ten thousand sorrows

photo credit: marylin kaggen
photo credit: marylin kaggen

there really are no words to describe the level of devastation from the recent earthquake and tsunami in japan...the unfathomable destruction and loss...the grim tally and accounting of people and things that are gone forever. and, it's even harder to understand the sheer horror of those nuclear reactors melting down still. the known and unknown impact on our planet. contaminated air, land, ocean, food and water. the insanity of such a dangerous and uncontrollable technology in the first place. it's so horrorific as to be completely incomprehensible.


more than once these past few weeks since this domino effect of disasters began, i've found myself in some pretty gnarly places...full of anxiety, sadness, fear...and, frankly, have had some real difficulty functioning. last night was another night of laying awake listening to the incessant rain and worrying. literally, 'sweating it'. how do we make sense of such things and go on doing the things that need doing every day. how do we keep moving in our lives with so much sorrow and fear vibrating through our minds/bodies. and, specifically as parents, how do we manage such difficult emotions while remaining available and hopeful for our children and the world we're raising them into. sadly, i do not really know.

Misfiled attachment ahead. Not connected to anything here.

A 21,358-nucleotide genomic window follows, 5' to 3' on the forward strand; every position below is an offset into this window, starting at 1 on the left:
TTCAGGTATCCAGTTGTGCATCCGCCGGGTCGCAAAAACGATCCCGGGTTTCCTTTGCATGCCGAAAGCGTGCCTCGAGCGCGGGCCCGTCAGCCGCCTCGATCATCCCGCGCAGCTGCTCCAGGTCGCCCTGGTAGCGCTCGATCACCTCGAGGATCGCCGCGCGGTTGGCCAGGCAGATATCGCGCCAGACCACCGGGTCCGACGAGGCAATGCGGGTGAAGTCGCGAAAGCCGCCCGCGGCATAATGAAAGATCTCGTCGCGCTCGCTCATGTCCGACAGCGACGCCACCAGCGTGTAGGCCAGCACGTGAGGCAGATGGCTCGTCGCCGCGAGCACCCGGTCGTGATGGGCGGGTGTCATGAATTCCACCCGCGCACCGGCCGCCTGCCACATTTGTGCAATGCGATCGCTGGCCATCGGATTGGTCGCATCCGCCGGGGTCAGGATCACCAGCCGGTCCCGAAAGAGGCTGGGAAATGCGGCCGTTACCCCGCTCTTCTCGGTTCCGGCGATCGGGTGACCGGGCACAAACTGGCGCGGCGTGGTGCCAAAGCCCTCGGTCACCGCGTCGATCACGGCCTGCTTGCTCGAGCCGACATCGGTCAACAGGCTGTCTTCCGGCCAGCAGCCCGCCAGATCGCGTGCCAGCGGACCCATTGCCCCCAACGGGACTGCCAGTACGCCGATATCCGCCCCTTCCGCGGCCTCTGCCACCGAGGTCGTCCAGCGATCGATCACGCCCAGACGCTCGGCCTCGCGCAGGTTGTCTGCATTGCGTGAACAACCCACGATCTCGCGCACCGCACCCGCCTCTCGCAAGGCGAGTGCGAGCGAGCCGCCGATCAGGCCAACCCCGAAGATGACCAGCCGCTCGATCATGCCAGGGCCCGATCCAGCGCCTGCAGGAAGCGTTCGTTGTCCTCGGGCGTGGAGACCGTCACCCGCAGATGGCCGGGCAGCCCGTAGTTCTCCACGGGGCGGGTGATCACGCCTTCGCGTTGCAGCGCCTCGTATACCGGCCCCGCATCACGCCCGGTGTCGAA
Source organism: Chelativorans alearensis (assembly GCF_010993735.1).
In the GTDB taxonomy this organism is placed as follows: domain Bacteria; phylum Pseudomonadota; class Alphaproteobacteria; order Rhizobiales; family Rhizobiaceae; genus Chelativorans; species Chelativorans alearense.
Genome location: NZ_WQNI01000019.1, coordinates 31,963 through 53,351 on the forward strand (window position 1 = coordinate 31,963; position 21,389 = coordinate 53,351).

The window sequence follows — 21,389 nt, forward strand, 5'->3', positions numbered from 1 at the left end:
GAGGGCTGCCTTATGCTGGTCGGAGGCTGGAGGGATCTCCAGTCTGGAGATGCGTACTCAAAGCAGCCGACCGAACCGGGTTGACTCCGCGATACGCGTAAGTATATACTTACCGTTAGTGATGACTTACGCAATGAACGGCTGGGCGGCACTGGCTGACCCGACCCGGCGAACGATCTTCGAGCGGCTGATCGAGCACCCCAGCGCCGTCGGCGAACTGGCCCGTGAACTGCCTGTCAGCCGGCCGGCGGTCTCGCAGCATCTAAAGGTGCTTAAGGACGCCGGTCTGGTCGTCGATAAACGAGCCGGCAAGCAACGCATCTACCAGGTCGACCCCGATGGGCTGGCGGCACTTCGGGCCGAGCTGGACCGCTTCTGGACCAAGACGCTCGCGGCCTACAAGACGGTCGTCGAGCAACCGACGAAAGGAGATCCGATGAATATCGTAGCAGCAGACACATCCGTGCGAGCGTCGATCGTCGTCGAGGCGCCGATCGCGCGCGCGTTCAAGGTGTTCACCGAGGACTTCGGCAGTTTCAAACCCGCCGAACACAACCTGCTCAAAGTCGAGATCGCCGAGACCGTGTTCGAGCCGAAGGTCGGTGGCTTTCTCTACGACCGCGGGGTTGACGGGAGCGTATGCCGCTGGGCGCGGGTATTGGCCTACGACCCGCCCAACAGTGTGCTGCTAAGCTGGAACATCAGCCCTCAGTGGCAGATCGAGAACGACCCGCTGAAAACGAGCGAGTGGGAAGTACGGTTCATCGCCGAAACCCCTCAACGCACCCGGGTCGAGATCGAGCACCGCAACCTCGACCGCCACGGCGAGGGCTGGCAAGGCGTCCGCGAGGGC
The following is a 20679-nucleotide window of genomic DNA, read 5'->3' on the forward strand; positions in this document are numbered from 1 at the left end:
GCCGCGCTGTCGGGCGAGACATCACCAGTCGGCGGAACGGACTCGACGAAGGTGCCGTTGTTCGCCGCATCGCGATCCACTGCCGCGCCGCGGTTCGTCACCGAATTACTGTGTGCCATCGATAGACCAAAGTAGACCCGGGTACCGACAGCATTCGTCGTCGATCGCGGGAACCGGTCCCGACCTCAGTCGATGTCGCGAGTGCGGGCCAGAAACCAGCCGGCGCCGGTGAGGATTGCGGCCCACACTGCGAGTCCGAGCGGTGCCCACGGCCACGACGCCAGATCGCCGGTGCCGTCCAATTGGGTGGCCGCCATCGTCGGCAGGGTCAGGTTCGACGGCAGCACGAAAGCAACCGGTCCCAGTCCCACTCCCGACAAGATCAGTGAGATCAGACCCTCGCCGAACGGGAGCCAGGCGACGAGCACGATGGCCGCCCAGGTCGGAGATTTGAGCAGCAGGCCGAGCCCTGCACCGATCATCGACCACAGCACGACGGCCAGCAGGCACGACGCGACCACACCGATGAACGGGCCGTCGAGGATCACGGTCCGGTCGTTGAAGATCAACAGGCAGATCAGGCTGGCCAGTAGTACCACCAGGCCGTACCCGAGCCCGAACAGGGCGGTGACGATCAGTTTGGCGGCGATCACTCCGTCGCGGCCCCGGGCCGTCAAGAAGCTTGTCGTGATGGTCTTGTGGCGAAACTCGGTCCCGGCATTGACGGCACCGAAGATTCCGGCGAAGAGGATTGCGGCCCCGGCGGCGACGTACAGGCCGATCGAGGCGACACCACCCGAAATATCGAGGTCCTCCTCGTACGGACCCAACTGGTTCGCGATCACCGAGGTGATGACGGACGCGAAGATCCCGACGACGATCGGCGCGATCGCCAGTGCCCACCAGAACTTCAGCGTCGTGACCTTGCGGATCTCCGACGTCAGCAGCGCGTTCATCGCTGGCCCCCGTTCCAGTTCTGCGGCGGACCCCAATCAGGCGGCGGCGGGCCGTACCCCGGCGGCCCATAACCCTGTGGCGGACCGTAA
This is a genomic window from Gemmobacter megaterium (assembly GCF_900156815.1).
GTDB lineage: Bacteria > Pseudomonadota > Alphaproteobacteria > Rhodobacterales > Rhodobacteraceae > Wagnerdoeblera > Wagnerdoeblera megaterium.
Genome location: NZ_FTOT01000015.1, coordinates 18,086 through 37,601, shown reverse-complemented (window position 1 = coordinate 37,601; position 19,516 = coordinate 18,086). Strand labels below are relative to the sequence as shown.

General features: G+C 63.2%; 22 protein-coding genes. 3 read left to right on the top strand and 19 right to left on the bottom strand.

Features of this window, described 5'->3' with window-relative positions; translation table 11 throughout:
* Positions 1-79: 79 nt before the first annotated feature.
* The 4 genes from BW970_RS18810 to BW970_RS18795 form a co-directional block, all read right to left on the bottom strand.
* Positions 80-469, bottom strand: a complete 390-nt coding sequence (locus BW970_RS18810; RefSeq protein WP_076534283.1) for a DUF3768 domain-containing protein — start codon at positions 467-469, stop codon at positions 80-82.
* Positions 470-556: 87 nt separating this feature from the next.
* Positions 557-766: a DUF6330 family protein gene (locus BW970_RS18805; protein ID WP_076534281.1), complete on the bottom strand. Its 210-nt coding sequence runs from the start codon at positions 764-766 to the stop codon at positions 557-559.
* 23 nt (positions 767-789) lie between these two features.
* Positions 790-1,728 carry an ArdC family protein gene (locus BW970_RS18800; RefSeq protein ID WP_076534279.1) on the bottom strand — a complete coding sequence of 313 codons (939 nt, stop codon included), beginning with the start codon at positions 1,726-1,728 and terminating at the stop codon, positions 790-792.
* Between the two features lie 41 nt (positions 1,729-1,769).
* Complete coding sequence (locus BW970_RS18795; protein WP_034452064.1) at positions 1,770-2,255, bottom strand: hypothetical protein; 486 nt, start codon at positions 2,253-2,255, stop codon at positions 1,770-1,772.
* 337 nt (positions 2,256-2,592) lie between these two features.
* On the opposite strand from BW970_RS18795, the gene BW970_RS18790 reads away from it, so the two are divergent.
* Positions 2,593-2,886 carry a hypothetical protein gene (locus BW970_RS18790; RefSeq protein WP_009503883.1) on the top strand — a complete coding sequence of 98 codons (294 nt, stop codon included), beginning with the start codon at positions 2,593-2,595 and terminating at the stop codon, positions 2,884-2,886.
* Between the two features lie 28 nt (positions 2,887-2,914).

but, in a fit of somewhat controlled anxiety and panic last week, i sat down on my meditation cushion and remembered that the only place we can ever truly rest is in the moment; just this breath. which may sound feeble given the level of calamity and suffering we're talking about...not just in japan, but in libya and so many other places in the world right now, too...but, it's true. for, no real 'safety' exists outside of our own ability to find hope, peace and compassion in the moment any way. so, we cry and pray; we donate money to disaster relief; we vote and work for policy change; we get involved in our communities; we sit on our meditation cushions; and we make breakfast for our children and head out into the day. in short, we do our best to hold it all; to be present. and, that is all.


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